Something Has Fallen

by Philip Levine

Philip Levine

Something has fallen wordlessly
and holds still on the black driveway.
You find it, like a jewel,
among the empty bottles and cans
where the dogs toppled the garbage.
You pick it up, not sure
if it is stone or wood
or some new plastic made
to replace them both.
When you raise your sunglasses
to see exactly what you have
you see it is only a shadow
that has darkened your fingers,
a black ink or oil,
and your hand suddenly smells
of c1assrooms when the rain
pounded the windows and you
shuddered thinking of the cold
and the walk back to an empty house.
You smell all of your childhood,
the damp bed you struggled from
to dress in half-light and go out
into a world that never tired.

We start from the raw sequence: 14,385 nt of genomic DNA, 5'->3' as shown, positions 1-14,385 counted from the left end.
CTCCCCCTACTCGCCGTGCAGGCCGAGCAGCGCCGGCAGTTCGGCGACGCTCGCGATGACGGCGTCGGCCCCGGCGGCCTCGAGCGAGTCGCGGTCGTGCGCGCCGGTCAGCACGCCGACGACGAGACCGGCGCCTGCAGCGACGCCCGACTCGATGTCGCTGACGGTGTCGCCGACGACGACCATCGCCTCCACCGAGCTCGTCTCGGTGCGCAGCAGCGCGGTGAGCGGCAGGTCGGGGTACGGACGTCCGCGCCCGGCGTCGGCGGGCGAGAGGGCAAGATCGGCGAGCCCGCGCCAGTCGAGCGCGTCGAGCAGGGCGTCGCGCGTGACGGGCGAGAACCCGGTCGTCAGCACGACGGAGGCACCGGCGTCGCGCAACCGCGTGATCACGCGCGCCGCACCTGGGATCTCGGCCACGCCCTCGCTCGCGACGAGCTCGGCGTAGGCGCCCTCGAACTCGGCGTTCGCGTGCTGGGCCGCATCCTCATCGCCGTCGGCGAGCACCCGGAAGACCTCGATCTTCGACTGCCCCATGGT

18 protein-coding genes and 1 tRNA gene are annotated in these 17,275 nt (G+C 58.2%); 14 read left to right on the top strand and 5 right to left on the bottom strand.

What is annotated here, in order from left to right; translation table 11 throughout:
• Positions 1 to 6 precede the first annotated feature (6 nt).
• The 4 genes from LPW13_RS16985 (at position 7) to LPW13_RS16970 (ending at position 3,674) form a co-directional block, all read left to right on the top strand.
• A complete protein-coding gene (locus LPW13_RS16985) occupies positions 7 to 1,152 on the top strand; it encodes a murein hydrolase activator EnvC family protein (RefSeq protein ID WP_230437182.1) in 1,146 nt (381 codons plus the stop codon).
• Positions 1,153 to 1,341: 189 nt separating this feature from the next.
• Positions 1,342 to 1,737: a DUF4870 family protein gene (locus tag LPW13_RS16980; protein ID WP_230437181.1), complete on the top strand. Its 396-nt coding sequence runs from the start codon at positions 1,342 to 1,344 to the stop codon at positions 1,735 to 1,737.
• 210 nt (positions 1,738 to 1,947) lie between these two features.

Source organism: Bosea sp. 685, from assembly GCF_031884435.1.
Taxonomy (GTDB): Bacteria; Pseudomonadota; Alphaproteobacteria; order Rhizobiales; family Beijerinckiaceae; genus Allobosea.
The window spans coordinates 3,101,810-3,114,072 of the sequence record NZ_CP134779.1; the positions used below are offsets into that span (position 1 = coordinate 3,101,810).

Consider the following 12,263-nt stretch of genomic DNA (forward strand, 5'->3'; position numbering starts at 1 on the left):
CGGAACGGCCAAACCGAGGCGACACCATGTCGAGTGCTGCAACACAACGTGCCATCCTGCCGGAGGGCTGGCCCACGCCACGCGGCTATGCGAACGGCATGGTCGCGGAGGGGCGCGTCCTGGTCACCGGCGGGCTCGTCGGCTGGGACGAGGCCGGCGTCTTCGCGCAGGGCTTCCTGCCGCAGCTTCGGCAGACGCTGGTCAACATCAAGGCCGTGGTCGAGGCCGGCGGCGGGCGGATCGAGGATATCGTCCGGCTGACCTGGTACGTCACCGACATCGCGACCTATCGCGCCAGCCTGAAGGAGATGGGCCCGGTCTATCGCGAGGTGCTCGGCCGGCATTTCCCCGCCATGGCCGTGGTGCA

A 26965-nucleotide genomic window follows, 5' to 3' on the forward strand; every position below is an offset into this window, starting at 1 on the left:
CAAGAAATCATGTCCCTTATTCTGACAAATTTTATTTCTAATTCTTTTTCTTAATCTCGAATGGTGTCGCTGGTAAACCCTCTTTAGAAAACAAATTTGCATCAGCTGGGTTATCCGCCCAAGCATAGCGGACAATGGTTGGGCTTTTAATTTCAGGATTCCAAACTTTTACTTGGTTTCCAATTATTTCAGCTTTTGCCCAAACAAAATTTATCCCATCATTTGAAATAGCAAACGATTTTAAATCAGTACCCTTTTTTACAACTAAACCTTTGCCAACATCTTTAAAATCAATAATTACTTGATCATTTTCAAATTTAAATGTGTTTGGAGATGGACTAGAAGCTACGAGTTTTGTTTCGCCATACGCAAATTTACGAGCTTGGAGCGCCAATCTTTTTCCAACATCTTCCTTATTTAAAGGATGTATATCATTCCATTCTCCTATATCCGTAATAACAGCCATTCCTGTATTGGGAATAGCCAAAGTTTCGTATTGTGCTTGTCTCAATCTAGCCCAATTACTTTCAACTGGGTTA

Later, your hand thickened and flat
slid out of a rubber glove,
as you stood, your mask raised,
to light a cigarette and rest
while the acid tanks that were
yours to dean went on bathing
the arteries of broken sinks.
Remember, you were afraid
of the great hissing jugs.
There were stories of burnings,
of flesh shredded to lace.
On other nights men spoke
of rats as big as dogs.
Women spoke of men
who trapped them in corners.
Always there was grease that hid
the faces of worn faucets, grease
that had to be eaten one
finger-print at a time,
there was oil, paint, blood,
your own blood sliding across
your nose and running over
your lips with that bright, certain
taste that was neither earth
or air, and there was air,
the darkest element of all,
falling all night
into the bruised river
you slept beside, falling
into the glass of water
you filled two times for breakfast
and the eyes you turned upward
to see what time it was.
Air that stained everything
with its millions of small deaths,
that turned all five fingers
to grease or black ink or ashes.

Last updated May 02, 2015